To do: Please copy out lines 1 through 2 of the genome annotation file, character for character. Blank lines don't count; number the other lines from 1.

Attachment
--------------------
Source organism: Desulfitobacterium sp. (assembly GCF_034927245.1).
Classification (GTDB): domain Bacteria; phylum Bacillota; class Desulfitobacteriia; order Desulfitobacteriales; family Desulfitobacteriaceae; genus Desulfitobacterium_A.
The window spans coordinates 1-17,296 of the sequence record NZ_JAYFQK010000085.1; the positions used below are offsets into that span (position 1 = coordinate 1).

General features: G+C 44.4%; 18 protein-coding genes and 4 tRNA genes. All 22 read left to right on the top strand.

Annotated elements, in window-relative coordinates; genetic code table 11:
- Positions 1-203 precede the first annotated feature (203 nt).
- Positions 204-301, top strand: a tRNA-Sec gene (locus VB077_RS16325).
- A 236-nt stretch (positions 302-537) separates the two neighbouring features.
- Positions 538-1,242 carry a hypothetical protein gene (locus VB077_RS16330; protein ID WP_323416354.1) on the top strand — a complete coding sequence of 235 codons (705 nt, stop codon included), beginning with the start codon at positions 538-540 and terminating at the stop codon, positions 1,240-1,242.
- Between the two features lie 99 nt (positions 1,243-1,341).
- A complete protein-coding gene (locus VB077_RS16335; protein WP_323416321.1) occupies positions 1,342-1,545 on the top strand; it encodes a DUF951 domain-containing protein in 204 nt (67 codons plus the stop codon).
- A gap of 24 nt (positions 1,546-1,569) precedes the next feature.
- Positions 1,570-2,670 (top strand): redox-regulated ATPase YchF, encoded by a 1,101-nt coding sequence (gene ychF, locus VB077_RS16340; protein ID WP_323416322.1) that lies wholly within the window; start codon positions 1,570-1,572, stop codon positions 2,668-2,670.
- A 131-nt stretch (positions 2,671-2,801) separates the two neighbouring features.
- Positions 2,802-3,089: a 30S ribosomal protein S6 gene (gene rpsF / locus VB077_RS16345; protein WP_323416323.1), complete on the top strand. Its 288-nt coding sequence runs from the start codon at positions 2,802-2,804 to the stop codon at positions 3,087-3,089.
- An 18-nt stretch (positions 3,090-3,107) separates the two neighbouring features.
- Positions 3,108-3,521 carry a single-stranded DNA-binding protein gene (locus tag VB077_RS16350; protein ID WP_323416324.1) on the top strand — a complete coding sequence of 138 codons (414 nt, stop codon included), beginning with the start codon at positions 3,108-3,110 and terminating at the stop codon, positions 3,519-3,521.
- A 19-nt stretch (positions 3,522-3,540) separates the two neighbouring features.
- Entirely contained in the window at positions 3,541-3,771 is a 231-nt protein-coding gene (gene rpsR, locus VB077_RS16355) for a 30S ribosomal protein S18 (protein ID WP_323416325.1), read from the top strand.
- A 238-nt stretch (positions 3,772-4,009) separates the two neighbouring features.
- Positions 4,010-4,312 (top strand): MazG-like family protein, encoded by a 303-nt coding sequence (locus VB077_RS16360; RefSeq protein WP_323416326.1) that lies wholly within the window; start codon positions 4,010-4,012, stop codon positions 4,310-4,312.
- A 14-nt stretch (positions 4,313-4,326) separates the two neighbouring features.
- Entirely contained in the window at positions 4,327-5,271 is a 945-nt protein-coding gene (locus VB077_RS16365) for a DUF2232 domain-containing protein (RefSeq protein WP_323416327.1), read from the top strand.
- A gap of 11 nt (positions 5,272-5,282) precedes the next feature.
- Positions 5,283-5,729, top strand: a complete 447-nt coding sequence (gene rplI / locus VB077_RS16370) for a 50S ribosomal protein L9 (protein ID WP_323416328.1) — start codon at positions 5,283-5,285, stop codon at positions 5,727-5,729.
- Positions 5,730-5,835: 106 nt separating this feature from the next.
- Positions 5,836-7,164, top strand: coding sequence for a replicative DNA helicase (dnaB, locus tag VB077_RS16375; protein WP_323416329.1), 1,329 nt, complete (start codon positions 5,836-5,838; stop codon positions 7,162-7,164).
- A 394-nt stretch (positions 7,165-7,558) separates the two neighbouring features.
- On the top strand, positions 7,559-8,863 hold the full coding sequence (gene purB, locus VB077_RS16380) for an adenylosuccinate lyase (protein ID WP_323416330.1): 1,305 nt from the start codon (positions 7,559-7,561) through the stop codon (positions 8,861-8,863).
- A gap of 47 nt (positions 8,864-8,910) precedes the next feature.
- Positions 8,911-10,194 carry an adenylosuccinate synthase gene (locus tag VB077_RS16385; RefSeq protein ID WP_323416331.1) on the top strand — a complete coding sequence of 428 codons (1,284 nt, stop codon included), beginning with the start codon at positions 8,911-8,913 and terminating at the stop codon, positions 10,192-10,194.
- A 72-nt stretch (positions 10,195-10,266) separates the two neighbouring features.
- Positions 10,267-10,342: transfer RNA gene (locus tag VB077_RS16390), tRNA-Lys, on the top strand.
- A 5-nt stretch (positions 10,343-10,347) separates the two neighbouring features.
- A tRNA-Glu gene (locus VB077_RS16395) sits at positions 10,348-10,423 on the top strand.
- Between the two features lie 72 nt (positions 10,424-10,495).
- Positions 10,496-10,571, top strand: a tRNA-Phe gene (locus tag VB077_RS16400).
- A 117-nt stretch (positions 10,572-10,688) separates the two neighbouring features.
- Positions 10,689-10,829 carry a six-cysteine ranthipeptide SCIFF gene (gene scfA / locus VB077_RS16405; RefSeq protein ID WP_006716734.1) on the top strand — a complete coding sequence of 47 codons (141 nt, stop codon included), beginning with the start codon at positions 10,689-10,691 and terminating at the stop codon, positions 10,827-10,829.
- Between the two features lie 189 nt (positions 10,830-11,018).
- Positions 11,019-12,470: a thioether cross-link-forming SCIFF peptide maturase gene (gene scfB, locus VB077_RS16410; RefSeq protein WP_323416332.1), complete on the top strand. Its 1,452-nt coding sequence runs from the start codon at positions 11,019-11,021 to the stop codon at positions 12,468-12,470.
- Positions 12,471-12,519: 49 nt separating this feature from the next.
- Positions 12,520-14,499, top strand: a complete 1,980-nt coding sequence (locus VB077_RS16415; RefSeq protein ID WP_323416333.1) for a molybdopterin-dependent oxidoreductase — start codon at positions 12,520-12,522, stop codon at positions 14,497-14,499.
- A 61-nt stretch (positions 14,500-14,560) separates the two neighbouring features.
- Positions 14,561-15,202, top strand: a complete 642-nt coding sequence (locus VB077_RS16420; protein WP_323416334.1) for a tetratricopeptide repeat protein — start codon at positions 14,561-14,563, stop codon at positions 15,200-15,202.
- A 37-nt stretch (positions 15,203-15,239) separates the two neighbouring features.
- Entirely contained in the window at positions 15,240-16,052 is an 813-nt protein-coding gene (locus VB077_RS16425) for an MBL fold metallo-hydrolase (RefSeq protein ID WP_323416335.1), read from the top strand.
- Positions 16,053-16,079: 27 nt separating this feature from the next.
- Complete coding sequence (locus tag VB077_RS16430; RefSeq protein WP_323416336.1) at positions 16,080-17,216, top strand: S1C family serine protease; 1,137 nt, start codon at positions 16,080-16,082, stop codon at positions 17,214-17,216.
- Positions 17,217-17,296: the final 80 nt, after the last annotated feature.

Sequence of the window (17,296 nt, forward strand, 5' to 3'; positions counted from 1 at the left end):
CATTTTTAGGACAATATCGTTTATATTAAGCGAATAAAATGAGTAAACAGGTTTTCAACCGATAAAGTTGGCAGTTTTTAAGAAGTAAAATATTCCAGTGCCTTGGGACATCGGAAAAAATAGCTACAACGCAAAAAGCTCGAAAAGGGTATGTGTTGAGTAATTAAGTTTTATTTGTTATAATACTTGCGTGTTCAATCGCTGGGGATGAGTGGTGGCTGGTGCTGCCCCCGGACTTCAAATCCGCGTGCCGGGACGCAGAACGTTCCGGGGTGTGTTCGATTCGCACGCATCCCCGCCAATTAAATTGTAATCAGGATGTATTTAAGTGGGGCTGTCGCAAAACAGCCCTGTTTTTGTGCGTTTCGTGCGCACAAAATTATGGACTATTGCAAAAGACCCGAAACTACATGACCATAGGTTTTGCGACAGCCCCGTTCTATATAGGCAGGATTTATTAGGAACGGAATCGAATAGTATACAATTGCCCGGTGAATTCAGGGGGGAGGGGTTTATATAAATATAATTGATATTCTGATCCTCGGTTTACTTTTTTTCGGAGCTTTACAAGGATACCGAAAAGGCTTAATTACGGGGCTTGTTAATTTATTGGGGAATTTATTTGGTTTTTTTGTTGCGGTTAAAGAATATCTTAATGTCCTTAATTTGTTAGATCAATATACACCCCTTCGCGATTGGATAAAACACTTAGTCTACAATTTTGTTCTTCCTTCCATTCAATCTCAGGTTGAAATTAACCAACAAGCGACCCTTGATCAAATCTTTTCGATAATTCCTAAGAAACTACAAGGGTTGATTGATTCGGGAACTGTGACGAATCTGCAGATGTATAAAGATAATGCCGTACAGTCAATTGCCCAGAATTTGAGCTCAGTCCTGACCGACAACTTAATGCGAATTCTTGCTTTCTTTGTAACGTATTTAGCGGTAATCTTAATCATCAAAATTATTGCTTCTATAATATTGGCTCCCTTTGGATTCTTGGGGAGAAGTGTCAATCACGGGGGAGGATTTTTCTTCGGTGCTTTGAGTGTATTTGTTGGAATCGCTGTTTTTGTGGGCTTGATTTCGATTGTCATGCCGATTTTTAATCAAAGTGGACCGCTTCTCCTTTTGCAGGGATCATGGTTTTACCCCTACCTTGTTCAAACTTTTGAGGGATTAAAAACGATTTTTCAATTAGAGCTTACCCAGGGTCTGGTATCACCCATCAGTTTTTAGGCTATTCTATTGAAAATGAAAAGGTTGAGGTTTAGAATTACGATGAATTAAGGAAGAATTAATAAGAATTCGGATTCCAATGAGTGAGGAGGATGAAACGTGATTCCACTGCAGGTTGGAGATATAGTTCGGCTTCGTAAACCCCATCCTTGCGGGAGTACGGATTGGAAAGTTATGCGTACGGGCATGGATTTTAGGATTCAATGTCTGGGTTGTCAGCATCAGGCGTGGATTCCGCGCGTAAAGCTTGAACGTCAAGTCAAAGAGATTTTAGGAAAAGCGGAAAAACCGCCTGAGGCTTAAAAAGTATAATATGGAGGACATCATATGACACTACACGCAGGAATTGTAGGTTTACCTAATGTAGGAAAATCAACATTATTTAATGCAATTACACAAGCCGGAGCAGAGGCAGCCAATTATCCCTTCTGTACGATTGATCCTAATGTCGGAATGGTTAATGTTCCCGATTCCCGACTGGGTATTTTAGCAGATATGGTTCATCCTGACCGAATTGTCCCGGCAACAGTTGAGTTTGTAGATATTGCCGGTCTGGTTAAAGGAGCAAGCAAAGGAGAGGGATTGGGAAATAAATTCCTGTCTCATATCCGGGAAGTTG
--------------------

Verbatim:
Source organism: Desulfitobacterium sp. (assembly GCF_034927245.1).
Classification (GTDB): domain Bacteria; phylum Bacillota; class Desulfitobacteriia; order Desulfitobacteriales; family Desulfitobacteriaceae; genus Desulfitobacterium_A.